While a subscriptionist to the 1689 Second London Baptist Confession himself and authoring sermons that reflected the historic Baptist position on covenant theology, Spurgeon’s influence on Pink must have been felt in his childhood home.  Born in Nottingham, England 1886, Murray suggests the likelihood that the Pink household must have at least in part if not altogether had been recipients of Spurgeon’s widely circulated Sword and Trowel magazine.[1]

A.W. Pink, whom God was delighted to save out of the cult of Theosophy (toward which he had drifted as a young man) in 1908 set sail to America just two years later in order to attend Moody Bible Institute in Chicago, Ill.  Recall that it was Moody who was one of the catalysts for the spread of dispensational premillennialism.  It was under this ministry that Pink would gain his first taste of dispensationalism, as well as the fundamentalist reaction toward the liberalism of the day.

However, Pink’s stay at Moody, like much of his other ministerial positions, would be short-lived.  After just 6-weeks he was compelled to enter the pulpit and would have no more of “wasting my time” at the Moody Bible Institute.[2] Pink’s first pastorate would be in the mountains of Colorado at the Congregational church at Silverton.[3]  He would remain here for less than two years having moved on to other ministerial duties in 1912.

While Pink’s life is perhaps a less than adequate model of faithful, consistent, and balanced ministerial life, his writing legacy lives on through such esteemed works as The Sovereignty of God, Hebrews commentary, and his series Studies in Scripture, among many, many others.  However, it is likely that Pink’s work Dispensationalism, a polemic against the movement, and Divine Covenants are the most relevant for furthering the development of Reformed Baptist Covenant Theology as it has existed since the 17th Century.  Pink’s volume on the covenants stands expressly downstream from those who formulated the 1689 Baptist confession and should be consulted by all those wishing to understand a clearly articulated Baptist understanding of the covenants.  Additionally, his commentary on Hebrews provides a Baptist understanding of typology and continuity/discontinuity of Scriptures and leans heavily on the substantial Hebrews commentary of John Owen.

Pink’s influence was not lost among his contemporaries, most notably the highly esteemed Martyn Lloyd-Jones, though himself a Presbyterian. Similarly, another significant Reformed Baptist would carry Pink’s influence into the middle and latter half of the 20th Century.  That man was Ernest Reisinger.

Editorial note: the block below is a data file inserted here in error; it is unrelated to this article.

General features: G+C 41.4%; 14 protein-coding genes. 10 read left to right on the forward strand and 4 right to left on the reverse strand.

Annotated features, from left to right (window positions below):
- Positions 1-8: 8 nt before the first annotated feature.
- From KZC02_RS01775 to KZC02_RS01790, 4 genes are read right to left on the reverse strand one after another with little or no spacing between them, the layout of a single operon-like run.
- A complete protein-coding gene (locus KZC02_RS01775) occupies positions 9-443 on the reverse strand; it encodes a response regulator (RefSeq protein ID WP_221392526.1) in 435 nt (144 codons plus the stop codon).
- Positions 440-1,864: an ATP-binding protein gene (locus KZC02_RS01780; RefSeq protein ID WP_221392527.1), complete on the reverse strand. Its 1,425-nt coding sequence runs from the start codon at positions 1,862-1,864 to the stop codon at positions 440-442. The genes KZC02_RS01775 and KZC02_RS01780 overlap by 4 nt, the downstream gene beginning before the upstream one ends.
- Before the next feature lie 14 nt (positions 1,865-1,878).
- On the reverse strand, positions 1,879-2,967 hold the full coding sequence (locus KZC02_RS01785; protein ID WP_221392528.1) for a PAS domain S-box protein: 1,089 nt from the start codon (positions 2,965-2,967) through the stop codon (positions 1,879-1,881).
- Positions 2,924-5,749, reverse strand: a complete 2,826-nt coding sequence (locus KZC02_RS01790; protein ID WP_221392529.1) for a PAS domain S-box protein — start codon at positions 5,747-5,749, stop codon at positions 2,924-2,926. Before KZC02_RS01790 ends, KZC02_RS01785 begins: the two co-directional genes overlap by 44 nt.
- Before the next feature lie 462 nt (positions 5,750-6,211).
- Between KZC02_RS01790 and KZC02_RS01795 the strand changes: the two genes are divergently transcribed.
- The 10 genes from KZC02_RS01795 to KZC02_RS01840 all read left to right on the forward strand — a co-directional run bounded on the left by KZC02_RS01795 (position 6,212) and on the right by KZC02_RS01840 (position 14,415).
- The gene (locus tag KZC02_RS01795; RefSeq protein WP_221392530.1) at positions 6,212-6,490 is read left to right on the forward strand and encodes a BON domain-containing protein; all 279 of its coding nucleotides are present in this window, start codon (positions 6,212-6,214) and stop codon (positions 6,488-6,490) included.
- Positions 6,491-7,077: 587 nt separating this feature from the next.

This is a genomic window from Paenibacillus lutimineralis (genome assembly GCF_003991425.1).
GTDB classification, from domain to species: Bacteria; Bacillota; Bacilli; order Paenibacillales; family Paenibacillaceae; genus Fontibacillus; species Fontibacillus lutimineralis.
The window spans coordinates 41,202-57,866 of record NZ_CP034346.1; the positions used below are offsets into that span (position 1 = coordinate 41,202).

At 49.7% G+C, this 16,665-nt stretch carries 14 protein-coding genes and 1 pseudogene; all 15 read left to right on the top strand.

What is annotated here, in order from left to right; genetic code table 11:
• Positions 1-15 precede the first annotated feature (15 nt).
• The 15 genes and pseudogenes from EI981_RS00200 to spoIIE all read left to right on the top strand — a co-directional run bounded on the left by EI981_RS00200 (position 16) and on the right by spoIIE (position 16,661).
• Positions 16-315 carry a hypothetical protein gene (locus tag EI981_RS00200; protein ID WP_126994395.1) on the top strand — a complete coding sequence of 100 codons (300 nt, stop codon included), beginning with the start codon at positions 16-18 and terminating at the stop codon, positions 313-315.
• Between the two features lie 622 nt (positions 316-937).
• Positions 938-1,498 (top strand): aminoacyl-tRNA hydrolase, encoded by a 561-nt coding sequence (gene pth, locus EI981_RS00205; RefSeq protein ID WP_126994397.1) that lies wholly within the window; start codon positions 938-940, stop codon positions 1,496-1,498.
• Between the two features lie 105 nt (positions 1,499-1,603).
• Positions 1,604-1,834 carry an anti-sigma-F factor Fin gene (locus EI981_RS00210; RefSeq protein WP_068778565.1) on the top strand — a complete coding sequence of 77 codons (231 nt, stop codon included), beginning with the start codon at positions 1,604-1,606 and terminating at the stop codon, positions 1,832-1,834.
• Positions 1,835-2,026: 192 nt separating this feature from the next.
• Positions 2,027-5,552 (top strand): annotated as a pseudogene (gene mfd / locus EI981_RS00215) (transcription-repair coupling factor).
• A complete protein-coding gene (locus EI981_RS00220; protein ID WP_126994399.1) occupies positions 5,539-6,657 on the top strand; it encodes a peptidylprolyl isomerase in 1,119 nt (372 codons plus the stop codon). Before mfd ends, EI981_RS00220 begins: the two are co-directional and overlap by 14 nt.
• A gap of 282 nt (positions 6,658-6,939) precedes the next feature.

During one of Pink’s many nomadic wanderings, this time bringing him to Kentucky, he met a man from Swengel, PA named I.C. Herendeen.[4]  Herendeen would become the first publisher of Pink’s works, including The Sovereignty of God through his “one-man publishing house” called “The Bible Truth Depot”.[5]  As Herendeen sought a church near his home in Swengel, he found one pastored by the newly installed John Reisinger.

John, his older brother Ernie, their middle brother Donald and younger sister Grace Esther were born and raised by humble means in Carlisle, PA, largely a Presbyterian town influenced greatly by the newly formed Westminster Seminary, just north of Philadelphia, PA.  After the war (WW2), John and Ernie became construction partners in Carlisle, PA.  Having grown up under Presbyterian influence, their natural affinity was to join a Presbyterian church in their hometown, Second Presbyterian Church.  After leading multiple Bible studies, Ernie was commissioned as a “lay preacher” in 1946 by the Carlisle Presbytery.[6]  Given the slide into liberalism that the Presbyterian Church underwent in the first half of the 20th Century, Ernie Reisinger found it increasingly difficult to remain in the denomination.

On December 9, 1951 a small group of 23 people met in the Carlisle High School Band Hall constituting the first meeting of what would become Grace Baptist Church, Carlisle.[7]  Ernie Reisinger’s doctrinal development would be owed, at least in part, to his younger brother John’s embrace of the Doctrines of Grace while at Lancaster Bible College in Pennsylvania.  He became convinced of the truths of “Calvinism”, not from his coursework, but from a Bible study on the Gospel of John taught by a farmer “in a small country church in Lancaster County”.[8]  The summary lesson may be found in Geoffrey Thomas’ biography of Reisinger and is an excellent explanation of God’s electing grace.